(Associated Press, copyright 2018)
Sign-up now for our daily newsletter and never miss another article from Yellowhammer News.

36 mins ago

WATCH: University of Alabama Police Department completes lip sync battle featuring ‘Sweet Home Alabama’

Monday, The University of Alabama posted a video of their campus police department participating in a lip sync battle against Clemson University.

UAPD chose “Sweet Home Alabama” as their song and, afterward, challenged all other SEC schools to join in on the competition.

Watch the full video here.

Sean Ross is a staff writer for Yellowhammer News. You can follow him on Twitter @sean_yhn

1
43 mins ago

Rep. Byrne: Illegal immigrants will not be housed in Baldwin County

Tuesday, Congressman Bradley Byrne (AL-01) announced that illegal immigrants would not be housed at Navy airfields in Baldwin County.

Congressman Byrne opposed the housing of 10,000 illegal immigrants at Naval Outlying Field Silverhill and Naval Outlying Field Wolf in south Baldwin County.

Byrne, along with other members of the Alabama and Florida Congressional delegation, sent a letter to Secretary of Defense Mattis and Secretary of Homeland Security Nielson expressing their concerns with the proposal.

Byrne released both a statement and a tweet on Tuesday regarding the decision of the proposal.

161

“Housing illegal immigrants at ill-equipped airfields along the Gulf Coast was always a terrible idea, so I appreciate the confirmation that this plan is no longer being considered. We had a team effort to push back this flawed idea, and I especially want to thank Baldwin County Commissioners Chris Elliott and Tucker Dorsey and Baldwin County Sheriff Hoss Mack for their advocacy on this issue,” said Byrne in a news release.

He added, “While I am glad this issue is resolved, we must continue working to secure the border and eliminate the need for additional housing for illegal immigrants altogether. I remain 100% committed to working with President Trump to build a border wall, hire additional border patrol officers, and ensure our border security is as strong as possible.”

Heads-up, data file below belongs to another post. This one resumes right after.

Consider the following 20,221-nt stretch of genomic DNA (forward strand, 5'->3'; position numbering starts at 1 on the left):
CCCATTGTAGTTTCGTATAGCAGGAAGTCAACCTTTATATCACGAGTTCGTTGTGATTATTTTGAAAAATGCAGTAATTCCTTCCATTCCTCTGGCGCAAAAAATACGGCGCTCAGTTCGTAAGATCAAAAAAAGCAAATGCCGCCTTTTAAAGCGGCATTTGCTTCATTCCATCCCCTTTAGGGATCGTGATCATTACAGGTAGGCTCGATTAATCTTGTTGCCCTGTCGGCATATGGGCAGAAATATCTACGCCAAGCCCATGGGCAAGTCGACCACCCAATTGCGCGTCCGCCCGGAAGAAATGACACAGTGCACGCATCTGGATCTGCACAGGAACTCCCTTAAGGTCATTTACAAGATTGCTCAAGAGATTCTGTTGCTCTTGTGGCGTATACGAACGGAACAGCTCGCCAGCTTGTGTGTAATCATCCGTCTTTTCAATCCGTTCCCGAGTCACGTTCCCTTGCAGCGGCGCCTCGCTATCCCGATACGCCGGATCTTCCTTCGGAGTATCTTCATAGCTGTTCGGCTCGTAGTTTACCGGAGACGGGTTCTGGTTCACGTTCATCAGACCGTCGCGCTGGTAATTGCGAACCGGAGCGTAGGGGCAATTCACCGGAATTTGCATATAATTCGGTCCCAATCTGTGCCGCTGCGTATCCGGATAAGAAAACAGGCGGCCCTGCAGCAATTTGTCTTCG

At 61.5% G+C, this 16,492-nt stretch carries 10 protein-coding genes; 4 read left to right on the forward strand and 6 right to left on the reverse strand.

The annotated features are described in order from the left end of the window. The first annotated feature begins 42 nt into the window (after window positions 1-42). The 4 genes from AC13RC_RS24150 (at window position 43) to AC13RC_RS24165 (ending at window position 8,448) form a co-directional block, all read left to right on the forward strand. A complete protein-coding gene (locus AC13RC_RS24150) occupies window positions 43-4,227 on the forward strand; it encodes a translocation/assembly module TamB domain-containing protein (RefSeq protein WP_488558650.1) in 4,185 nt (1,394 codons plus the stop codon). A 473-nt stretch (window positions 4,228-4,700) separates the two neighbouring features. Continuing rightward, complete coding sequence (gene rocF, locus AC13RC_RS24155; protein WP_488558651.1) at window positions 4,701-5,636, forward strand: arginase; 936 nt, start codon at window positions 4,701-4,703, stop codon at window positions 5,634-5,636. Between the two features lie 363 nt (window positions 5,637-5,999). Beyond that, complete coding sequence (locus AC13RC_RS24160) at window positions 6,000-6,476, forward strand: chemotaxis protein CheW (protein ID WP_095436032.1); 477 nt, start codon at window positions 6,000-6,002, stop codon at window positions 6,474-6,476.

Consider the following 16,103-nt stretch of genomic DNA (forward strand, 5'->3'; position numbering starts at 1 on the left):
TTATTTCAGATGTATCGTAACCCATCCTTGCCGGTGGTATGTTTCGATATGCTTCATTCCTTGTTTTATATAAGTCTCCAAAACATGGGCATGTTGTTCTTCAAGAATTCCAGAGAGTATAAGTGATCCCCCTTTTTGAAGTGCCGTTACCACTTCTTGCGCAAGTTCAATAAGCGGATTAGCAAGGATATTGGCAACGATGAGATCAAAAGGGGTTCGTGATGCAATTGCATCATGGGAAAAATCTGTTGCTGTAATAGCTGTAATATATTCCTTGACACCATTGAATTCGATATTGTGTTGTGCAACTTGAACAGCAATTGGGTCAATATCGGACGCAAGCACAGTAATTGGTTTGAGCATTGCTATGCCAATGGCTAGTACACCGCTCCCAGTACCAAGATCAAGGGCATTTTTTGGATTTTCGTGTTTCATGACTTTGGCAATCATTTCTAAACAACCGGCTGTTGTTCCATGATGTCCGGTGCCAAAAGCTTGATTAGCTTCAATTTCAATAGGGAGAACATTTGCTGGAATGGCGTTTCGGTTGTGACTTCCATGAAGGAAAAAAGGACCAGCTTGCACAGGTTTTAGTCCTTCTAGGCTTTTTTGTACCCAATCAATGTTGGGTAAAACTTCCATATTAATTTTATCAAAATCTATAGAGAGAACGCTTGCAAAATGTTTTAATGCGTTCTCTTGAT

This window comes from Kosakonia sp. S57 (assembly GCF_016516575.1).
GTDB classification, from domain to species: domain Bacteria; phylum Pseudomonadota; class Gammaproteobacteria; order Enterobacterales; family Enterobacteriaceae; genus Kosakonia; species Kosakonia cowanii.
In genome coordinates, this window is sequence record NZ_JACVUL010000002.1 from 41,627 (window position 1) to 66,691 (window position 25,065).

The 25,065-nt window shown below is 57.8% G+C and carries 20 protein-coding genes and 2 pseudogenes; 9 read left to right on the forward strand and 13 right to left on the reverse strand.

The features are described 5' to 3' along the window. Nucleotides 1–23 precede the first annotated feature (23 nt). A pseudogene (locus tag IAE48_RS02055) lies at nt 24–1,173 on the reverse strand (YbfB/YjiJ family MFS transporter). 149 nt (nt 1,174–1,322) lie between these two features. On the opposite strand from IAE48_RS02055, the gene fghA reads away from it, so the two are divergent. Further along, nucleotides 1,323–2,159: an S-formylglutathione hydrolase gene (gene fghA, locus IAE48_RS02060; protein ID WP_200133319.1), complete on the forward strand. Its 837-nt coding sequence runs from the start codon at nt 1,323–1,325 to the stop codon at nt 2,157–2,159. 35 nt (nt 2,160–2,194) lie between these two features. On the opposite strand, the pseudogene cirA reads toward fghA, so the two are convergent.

Click here to read the full letter ICE Deputy Director Ronald Vitiello sent to Rep. Byrne regarding the decision.

@RealKyleMorris is a Yellowhammer News contributor and also contributes weekly to The Daily Caller

1 hour ago

Liberal heckler hurls object, expletives at Doug Jones — Jones says ‘there’s just as many people passionate on the other side’

After a liberal heckler hurled an object and expletives at Sen. Doug Jones at a town hall Monday, Alabama’s junior senator compared the incident, which ended with police officers hauling the agitator out, to peaceful conservative efforts to persuade Jones to vote to confirm President Trump’s nominee Brett Kavanaugh to the Supreme Court.

AL.com’s Howard Koplowitz reported that Jones indicated at the town hall that “conservatives in the state are trying to apply the same pressure on him as the woman at the Birmingham event,” referring to the protester.

Jones said, “There’s just as many people passionate on the other side, so that doesn’t make it real easy.”

While the pressure on Jones from the left has stooped to this kind of antic, conservative efforts have all been peaceful and respectful to this point. They are backed by the fact that a majority of Alabamians polled support Judge Kavanaugh’s confirmation.

104

The Judicial Crisis Network’s massive ad buy has been flooding Alabama’s airwaves since July 9, and the NRA started their own ambitious television campaign last week.

Concerned Women for America, a Christian women’s organization, is also focusing grassroots efforts on the state.

Sen. Richard Shelby voiced his strong support for Kavanaugh’s confirmation after meeting with him recently, but Jones remains undecided.

“Senator Doug Jones’ inability to make a decision on casting an Alabama vote for Judge Kavanaugh is disconcerting,” Alabama Republican Party Chair Terry Lathan told Yellowhammer News.

Sean Ross is a staff writer for Yellowhammer News. You can follow him on Twitter @sean_yhn

1 hour ago

Arab High School to dump ‘Dixie’ tradition at football games

A rural Alabama high school is ending its tradition of playing “Dixie” at football games.

John Mullins, superintendent of city schools in Arab, said he made the decision to quit playing the song at Arab (AY-rab) High School, but not because of any “external pressure.”

174

Leaders in the educational system and the school board have talked for months about dropping the song, he said, and local news outlets reported in June that the longtime band director was retiring.